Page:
It is too easy to look at bathroom codes as a set of onerous restrictions designed to squeeze your wallet dry.
- Sinks should be spaced at least four (4) inches from side walls.
- Sinks should also have a minimum of 21 inches of clearance in front.
- Want to put two sinks side by side? Make certain that they are at least 4 inches apart from one another.
- Bathroom code typically mandates that sinks should be at least four (4) inches from bathtubs.
Showers and Bathtubs
- Looking to build a shower of any size? While shower maximum sizes are not mandated, minimums are. Shower floor minimum size is usually mandated to be at least thirty (30) inches square; that is, 30" x 30".
- Because shower doors are usually glass and can break (and because of other access issues), bathroom code says that shower doors need to have at least twenty-four (24) inches of opening clearance.
- Both showers and bathtubs need anti-scald devices.
- Some communities require water-saving showerheads that limit flow.
- Bathroom building code typically says that toilets need at least twenty-inch (21) inches of clearance in front. Thirty (30) inches provides a more comfortable space, though.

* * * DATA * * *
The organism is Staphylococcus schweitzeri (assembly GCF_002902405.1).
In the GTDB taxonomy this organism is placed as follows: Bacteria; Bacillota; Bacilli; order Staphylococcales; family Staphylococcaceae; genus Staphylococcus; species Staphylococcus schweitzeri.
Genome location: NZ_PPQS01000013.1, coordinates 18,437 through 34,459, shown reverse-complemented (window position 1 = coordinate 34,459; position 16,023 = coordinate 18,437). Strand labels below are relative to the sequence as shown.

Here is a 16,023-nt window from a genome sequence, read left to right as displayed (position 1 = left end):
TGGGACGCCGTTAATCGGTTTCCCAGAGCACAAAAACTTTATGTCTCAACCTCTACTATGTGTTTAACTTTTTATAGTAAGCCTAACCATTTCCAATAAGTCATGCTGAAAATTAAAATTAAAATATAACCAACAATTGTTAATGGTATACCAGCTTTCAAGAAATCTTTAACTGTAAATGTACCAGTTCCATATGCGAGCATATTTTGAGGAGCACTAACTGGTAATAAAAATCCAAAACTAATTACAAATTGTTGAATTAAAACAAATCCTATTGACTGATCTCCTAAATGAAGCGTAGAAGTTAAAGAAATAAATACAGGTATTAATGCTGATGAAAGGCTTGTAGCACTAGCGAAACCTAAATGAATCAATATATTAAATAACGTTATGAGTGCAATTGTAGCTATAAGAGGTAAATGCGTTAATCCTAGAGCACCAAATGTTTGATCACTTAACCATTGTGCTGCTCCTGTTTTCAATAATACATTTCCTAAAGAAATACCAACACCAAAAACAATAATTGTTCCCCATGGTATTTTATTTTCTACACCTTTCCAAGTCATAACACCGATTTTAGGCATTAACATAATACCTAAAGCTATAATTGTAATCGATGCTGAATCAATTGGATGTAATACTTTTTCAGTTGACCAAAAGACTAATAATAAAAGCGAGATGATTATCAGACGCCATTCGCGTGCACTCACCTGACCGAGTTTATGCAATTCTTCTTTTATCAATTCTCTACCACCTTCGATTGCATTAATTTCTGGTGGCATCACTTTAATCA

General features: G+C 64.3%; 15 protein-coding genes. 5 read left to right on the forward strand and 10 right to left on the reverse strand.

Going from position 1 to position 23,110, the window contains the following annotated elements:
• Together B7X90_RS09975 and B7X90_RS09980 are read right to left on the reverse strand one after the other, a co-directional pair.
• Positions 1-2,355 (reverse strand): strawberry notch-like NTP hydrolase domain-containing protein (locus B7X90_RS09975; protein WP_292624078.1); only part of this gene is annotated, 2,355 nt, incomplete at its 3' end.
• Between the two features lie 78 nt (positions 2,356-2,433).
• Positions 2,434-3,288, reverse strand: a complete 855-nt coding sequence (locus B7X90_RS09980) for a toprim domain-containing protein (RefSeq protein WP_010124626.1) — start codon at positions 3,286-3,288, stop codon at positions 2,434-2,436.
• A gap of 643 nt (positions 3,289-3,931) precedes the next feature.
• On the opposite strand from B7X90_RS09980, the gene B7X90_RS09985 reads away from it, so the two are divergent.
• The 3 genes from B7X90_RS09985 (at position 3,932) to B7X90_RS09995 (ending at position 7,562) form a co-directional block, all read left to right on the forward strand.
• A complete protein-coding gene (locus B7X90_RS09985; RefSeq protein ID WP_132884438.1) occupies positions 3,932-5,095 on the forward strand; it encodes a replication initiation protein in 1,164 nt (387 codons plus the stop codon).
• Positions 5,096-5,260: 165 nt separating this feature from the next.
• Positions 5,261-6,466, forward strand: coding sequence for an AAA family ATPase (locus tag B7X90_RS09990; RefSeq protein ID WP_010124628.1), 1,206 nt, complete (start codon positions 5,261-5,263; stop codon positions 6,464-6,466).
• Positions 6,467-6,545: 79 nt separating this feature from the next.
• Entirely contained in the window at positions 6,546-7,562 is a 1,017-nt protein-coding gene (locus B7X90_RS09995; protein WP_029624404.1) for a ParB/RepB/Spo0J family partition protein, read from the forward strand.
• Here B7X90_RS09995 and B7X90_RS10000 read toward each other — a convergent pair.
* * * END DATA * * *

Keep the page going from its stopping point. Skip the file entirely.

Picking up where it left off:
- Side to side clearance: a minimum of 15" from center-line of the toilet to the nearest obstruction. However, 18" provides better clearance in most cases.
- Many communities require water-saving devices on the toilet.
Ventilation and Electrical Code and Design
Bathroom code as it relates to electricity is very important due to the possibility of shocks and fire.
- All lights over bathtubs and showers are required to be vapor-and-waterproof.
- Outlets must be GFCI (ground fault current interrupter) outlets.
- Bathroom code doesn't want you standing in tubs or showers while turning switches on or off, so switches must be sixty (60) inches minimum from these places.
- Bathrooms do not need to have fans, but they are required to have ventilation. This ventilation can be either in the form of a window at least 3 square feet in area or a bathroom fan capable of pulling out at least 50 cubic feet of air per minute.
Where Does Bathroom Code Come From?
Though based on the framework of model codes, bathroom code is not the same everywhere. Codes in Maine may not necessarily be the same as codes in Florida. Not only that, municipalities can add their own twists to the code to adapt to local needs.
Bathroom codes in this guide can point you in a general direction. Check with your permitting department to make sure that this code information applies to you.
This is not an exhaustive guide; these are only the most popular elements that most homeowners tend to be interested in.